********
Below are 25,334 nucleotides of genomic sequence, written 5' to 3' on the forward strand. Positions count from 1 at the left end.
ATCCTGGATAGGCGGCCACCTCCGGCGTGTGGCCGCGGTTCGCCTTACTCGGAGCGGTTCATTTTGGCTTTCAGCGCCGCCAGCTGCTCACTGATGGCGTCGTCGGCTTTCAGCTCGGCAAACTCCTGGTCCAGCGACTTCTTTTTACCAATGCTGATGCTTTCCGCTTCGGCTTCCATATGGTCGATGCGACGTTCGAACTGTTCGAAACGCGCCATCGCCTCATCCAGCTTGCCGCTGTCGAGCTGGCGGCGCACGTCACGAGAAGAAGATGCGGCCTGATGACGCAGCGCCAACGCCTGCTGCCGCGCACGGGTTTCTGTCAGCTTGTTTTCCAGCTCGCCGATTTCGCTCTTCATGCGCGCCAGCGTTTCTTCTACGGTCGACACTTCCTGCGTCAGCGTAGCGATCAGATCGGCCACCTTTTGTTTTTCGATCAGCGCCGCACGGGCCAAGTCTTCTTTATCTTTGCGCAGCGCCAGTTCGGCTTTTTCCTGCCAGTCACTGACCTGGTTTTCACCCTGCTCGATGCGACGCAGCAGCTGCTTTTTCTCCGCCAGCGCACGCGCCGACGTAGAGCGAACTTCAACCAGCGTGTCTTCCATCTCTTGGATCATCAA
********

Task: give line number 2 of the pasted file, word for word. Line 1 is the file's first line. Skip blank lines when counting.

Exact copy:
ATCCTGGATAGGCGGCCACCTCCGGCGTGTGGCCGCGGTTCGCCTTACTCGGAGCGGTTCATTTTGGCTTTCAGCGCCGCCAGCTGCTCACTGATGGCGTCGTCGGCTTTCAGCTCGGCAAACTCCTGGTCCAGCGACTTCTTTTTACCAATGCTGATGCTTTCCGCTTCGGCTTCCATATGGTCGATGCGACGTTCGAACTGTTCGAAACGCGCCATCGCCTCATCCAGCTTGCCGCTGTCGAGCTGGCGGCGCACGTCACGAGAAGAAGATGCGGCCTGATGACGCAGCGCCAACGCCTGCTGCCGCGCACGGGTTTCTGTCAGCTTGTTTTCCAGCTCGCCGATTTCGCTCTTCATGCGCGCCAGCGTTTCTTCTACGGTCGACACTTCCTGCGTCAGCGTAGCGATCAGATCGGCCACCTTTTGTTTTTCGATCAGCGCCGCACGGGCCAAGTCTTCTTTATCTTTGCGCAGCGCCAGTTCGGCTTTTTCCTGCCAGTCACTGACCTGGTTTTCACCCTGCTCGATGCGACGCAGCAGCTGCTTTTTCTCCGCCAGCGCACGCGCCGACGTAGAGCGAACTTCAACCAGCGTGTCTTCCATCTCTTGGATCATCAA